My Recipe for Portacath Pillows

2/03/2016 – Update:

So this is crazy! I have been getting so many views of this post coming over from Pinterest! Thank you for coming by and for all the good you are doing for your friends, family, strangers – or maybe even for yourself. Hugs all around!

With so much traffic to this blog post, I’ve decided to update a couple of things – some thanks to the suggestions of readers. So – anything you see in this color is an addition or change to the original post.

And just so you know – I had a CT scan recently and there was no visible sign of cancer. I’ll be celebrating my 2nd birthday (stem cell transplant anniversary) on 2/12. 

Enough hair for a little trim!

Enough hair for a little trim!

I’ve been neglecting this space again! Jana Last even included my last post – Mom’s recipe for Blender Custard Pie – in her Fab Finds. A  week ago! I didn’t realize it until today.

I usually post family recipes on Friday, but today will be a different kind of recipe. Not really a recipe – I’m fudging cheating. It’s a pattern.

If you are a frequent visitor, you know that I had a stem cell transplant on February 12th – my new birthday. That makes me 7 months old today!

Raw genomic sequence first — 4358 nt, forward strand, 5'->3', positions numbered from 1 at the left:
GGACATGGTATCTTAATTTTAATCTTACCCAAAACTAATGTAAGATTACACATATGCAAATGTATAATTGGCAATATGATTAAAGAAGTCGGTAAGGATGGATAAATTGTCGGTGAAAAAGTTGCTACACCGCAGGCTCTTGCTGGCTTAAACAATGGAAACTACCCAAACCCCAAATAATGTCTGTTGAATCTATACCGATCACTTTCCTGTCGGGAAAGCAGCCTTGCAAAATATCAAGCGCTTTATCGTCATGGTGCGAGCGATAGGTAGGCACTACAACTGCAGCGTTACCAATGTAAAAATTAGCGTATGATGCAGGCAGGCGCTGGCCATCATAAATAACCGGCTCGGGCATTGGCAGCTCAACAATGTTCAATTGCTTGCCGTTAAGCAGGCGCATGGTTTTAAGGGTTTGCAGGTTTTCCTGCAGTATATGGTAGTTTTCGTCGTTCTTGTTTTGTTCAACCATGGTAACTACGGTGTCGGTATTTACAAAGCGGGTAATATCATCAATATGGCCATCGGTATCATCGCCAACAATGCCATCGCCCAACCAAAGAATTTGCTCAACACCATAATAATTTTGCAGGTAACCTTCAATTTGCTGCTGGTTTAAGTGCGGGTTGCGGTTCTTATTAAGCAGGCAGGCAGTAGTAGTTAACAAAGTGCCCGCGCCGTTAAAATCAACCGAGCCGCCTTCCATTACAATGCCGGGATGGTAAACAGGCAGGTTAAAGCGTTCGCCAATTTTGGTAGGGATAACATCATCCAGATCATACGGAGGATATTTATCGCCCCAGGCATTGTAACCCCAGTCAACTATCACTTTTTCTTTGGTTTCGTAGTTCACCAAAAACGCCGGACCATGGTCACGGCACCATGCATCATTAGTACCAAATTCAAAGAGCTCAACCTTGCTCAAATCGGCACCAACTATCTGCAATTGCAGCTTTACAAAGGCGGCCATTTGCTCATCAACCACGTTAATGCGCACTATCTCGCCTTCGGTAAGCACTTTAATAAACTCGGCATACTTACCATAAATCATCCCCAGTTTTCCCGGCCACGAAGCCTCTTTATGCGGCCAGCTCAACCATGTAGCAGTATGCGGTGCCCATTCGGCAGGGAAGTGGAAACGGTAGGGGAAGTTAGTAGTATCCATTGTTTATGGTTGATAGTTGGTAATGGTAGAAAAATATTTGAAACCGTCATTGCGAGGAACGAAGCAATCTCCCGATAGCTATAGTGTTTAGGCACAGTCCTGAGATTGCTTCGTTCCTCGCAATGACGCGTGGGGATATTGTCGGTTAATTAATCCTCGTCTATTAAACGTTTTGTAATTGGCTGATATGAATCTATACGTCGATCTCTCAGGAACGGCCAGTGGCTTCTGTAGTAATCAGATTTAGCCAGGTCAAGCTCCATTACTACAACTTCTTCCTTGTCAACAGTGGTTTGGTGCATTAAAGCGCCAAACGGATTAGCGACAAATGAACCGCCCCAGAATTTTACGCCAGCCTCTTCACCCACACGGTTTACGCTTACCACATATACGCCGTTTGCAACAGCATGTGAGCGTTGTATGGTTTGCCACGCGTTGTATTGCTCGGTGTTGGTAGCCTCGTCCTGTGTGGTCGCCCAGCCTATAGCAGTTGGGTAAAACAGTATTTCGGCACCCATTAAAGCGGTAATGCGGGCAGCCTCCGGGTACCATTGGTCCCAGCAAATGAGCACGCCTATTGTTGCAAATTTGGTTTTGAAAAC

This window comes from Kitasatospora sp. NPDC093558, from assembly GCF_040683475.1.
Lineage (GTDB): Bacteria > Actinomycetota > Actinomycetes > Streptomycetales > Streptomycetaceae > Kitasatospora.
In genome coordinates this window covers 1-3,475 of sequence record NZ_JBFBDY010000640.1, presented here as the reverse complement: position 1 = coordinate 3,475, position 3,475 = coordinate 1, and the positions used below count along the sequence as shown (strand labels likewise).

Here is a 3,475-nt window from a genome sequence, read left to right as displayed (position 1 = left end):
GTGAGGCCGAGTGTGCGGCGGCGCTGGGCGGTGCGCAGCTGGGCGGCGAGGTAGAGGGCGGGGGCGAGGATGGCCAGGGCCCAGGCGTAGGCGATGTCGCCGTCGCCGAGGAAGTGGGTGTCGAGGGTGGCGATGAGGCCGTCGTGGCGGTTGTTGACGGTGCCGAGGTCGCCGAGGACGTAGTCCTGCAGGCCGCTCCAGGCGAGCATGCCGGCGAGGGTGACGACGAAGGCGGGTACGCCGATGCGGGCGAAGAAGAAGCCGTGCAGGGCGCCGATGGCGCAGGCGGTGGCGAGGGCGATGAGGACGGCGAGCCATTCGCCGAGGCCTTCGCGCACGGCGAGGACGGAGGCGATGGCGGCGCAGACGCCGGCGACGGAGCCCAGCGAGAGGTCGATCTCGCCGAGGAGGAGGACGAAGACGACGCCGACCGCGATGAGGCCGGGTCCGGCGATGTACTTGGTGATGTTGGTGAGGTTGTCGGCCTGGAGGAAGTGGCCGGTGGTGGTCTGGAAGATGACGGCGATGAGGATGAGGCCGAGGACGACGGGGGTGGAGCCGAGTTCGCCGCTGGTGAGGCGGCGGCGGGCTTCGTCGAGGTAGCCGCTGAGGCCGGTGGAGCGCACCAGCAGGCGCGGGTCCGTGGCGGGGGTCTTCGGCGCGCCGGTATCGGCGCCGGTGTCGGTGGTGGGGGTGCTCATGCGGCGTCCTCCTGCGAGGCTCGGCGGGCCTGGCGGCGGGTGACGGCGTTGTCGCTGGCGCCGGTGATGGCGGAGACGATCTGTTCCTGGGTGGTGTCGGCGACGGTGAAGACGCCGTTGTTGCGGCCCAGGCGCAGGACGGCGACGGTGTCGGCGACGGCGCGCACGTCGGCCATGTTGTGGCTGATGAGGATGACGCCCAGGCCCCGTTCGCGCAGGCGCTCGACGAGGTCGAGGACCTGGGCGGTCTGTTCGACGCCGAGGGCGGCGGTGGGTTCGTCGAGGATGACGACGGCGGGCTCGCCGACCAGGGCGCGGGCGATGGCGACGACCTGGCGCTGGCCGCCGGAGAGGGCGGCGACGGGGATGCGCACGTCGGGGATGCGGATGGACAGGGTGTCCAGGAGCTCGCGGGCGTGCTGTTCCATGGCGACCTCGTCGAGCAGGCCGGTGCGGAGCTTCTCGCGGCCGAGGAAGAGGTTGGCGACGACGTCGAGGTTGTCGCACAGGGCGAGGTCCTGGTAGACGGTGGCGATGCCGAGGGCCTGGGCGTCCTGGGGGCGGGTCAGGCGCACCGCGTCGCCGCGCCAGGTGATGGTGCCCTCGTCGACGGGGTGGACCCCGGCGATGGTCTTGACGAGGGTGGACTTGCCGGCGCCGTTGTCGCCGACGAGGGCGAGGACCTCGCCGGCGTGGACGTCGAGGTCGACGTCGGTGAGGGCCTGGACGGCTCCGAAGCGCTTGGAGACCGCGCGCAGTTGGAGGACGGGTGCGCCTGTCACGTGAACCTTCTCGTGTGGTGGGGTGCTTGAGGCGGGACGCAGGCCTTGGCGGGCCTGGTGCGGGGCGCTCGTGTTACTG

On August 12, my six month new birthday, I celebrated by taking snacks and portacath pillows to the infusion (chemo) room where I received six rounds of chemo from Sept.- Dec.

On my first day of chemo I was scared and apprehensive. A friend texted me after a couple of hours and asked how it was going.

My answer to her: It is strangely pleasant here.

Cancer free! 12/14

Cancer free! 12/13

And it was. My nurse, Emily, took such good care of me, patiently explaining everything and making sure that I was comfortable. The woman across from me had a friend with her and they were playing cards and laughing. They wanted a picture taken with Emily, so I suggested my husband take it. 🙂 There was a volunteer in the room who came around every so often and offered to get water, coffee, or a snack for my husband and me. It was so nice to be looked out for in that way.

Hours spent in the chemo room were mostly pleasant and I always had wonderful nurses and the best of care. But there was never a volunteer with snacks on any of the other days. 🙁

Now that I am able to be on the giving side of cancer, I decided that, once I felt up to it, I would spend some time in the infusion room and try to return just a bit of the goodness that I had received there. I’m not up for doing this on a regular basis, but I decided that I could do something once a month to celebrate on the anniversaries of my transplant.

Now let me tell you about those pillows, as they are the main point of this post….